Singapore considers Model S EV a high carbon emission vehicle based on fuel consumption and upstream power generation
Channel NewsAsia recently reported on the case of a Tesla Model S owner in Singapore who, rather than receiving the Carbon Emissions-based Vehicle Scheme (CEVS) rebate he expected of S$15,000 (US$10,841) was hit with a CEVS surcharge of S$15,000 for having high carbon emissions.
Under Singapore’s revised Carbon Emissions-Based Vehicle Scheme (CEVS), all new cars and imported used cars registered from 1 July 2015 with low carbon emissions of less than or equal to 135g CO2/km qualify for rebates of between S$5,000 (US$3,614) and S$30,000 (US$21,681), which are offset against the vehicle’s Additional Registration Fee (ARF). Cars with high carbon emissions equal to or more than 186g CO2/km incur a registration surcharge of between S$5,000 and S$30,000.
The revised CEVS is applicable until 30 June 2017, after which it will be subject to further review.
|Singapore revised CEVS bands|
|Band||Carbon Emission(CO2 g/km)||Cars||Taxis||Rebates/Surcharges|
|A1||Up to 95||$30,000||$45,000||Rebates|
As Channel NewsAsia determined, Singapore’s Land Transport Authority (LTA), the agency responsible for planning, operating, and maintaining Singapore’s land transport infrastructure and systems, tested the Models S using United Nations Economic Commission for Europe (UNECE) R101 standards. The result was that the electric energy consumption of was 444 Wh/km. (This figure is approaching twice that of the US EPA’s estimate of 235.6 Wh/km (38 kWh/100 miles) for the Model S 90.)
Singapore applies a grid emission factor of 0.5 g CO2/Wh to all electric vehicles for CEVS analysis to account for CO2 emissions during the electricity generation process. As a result, the equivalent CO2 footprint of the Model S was 222g/km—placing it in the CEVS C3 surcharge band (216 to 230 g/km), along with, for example, the Lexus RX270 and the Maserati Ghibli.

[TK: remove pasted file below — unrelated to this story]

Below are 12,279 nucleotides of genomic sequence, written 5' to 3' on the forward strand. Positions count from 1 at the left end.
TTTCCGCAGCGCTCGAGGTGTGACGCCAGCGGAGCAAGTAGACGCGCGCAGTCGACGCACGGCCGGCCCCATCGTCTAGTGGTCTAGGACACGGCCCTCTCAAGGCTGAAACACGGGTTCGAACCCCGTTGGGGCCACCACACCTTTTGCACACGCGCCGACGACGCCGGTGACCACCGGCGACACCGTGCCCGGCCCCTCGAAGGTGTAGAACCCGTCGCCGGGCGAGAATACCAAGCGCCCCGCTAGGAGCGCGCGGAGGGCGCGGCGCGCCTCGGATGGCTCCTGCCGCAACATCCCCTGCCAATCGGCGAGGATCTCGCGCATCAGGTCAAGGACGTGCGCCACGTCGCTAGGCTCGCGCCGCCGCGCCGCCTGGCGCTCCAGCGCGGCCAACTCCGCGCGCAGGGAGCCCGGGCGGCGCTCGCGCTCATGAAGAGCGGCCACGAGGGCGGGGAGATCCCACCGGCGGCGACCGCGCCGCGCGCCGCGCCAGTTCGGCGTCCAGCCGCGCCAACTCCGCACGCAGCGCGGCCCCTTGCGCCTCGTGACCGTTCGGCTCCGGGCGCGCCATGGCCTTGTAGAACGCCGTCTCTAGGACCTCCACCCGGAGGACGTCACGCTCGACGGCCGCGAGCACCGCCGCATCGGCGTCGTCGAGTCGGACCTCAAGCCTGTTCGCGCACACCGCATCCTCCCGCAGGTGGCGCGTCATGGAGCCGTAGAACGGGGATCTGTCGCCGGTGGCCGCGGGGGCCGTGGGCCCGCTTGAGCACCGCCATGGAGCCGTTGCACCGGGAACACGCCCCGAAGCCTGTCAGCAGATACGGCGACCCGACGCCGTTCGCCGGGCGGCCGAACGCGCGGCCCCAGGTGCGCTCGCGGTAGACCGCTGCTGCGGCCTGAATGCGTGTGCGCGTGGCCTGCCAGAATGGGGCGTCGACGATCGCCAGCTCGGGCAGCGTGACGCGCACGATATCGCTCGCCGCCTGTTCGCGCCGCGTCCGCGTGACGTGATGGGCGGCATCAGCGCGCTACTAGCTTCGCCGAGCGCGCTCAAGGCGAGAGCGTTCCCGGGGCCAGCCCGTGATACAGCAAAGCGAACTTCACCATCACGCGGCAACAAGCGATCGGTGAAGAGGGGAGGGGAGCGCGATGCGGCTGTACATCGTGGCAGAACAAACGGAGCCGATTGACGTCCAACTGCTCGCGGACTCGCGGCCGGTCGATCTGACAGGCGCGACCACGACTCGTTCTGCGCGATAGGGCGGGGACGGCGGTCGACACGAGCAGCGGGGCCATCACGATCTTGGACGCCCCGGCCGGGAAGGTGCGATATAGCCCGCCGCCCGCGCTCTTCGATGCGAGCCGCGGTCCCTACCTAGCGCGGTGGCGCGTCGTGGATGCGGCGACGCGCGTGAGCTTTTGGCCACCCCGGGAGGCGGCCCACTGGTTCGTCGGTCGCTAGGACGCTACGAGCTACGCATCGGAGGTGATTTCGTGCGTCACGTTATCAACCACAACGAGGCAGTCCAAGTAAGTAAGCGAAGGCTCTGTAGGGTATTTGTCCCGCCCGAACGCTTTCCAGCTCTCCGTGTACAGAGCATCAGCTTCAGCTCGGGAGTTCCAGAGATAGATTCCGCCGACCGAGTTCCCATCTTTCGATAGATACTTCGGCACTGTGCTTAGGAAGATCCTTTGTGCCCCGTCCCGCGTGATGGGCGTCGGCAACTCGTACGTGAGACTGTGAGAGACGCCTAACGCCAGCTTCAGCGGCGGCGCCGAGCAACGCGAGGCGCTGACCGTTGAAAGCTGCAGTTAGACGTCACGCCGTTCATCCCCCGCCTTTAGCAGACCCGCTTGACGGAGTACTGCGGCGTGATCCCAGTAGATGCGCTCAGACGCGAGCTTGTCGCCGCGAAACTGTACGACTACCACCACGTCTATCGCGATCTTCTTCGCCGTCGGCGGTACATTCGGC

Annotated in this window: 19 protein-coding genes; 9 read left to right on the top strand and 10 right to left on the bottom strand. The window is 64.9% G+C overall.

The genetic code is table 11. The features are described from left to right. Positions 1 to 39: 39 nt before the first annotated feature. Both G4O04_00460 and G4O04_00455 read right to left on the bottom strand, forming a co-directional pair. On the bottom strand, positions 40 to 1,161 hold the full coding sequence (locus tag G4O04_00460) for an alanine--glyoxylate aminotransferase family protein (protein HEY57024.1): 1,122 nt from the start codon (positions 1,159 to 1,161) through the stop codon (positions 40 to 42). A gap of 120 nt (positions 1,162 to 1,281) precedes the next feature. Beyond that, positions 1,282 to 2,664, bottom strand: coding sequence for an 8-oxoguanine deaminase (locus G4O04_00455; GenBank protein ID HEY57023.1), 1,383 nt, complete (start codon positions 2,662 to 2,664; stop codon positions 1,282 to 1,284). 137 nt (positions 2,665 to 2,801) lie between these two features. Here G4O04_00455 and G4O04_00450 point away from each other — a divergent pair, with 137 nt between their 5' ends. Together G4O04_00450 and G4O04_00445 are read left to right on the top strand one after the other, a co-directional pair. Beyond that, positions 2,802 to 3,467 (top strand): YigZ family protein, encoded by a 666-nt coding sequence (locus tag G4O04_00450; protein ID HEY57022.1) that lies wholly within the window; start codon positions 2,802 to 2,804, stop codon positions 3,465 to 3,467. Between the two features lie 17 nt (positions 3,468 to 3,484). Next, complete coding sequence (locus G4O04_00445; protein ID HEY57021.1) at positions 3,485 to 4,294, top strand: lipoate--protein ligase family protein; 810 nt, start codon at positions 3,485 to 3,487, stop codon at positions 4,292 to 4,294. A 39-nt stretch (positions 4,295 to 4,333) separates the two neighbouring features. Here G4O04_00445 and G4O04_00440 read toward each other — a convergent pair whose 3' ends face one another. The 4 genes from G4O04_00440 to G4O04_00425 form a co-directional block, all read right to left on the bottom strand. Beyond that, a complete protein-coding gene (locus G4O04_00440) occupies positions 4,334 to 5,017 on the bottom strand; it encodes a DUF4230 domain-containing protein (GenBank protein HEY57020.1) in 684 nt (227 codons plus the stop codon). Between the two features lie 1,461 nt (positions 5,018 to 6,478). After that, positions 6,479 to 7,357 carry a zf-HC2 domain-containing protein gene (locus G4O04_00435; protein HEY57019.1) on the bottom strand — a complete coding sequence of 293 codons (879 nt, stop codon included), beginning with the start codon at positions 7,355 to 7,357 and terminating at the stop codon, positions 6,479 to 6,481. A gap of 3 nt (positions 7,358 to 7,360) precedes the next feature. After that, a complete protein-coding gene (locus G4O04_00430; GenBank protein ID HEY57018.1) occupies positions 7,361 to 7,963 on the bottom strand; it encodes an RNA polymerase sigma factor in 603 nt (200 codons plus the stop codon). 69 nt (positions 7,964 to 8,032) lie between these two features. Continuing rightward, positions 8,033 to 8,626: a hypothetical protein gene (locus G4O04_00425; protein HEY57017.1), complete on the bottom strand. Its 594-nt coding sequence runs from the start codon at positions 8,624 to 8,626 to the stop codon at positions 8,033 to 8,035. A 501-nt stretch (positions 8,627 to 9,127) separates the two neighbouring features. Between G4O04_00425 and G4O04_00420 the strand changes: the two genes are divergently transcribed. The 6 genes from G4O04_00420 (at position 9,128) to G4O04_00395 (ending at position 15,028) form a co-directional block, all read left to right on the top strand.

(Using the EPA-estimated fuel consumption of 235.6 Wh/km would have resulted in a carbon footprint of 118 g CO2e/km. That would have nestled the Tesla in the CEVS A3 band (106 to 120 g/km), for a S$10,000 rebate.)
The LTA spokesperson said that the Tesla was not the first fully electric car where grid emission factor was applied. Others, however, qualified for the rebate.
In the US, the fueleconomy.gov website, the official US government online source for fuel economy information, enables users to calculate the upstream GHG emissions from power generation based on location, for use in estimating the full carbon footprint of an EV. (The calculation for “Tailpipe & upstream GHG” is found under the “Energy and Environment” tab for individual vehicles.
As an example, the same Model S with a 90 kWh pack would have a US average carbon footprint of 250 g/mile (155 g/km); 150 g/mile (96 g/km) in North County, San Diego; and 270 g/mile (167 g/km) in Henderson, KY, home to some of the most carbon-intense power generation in the US.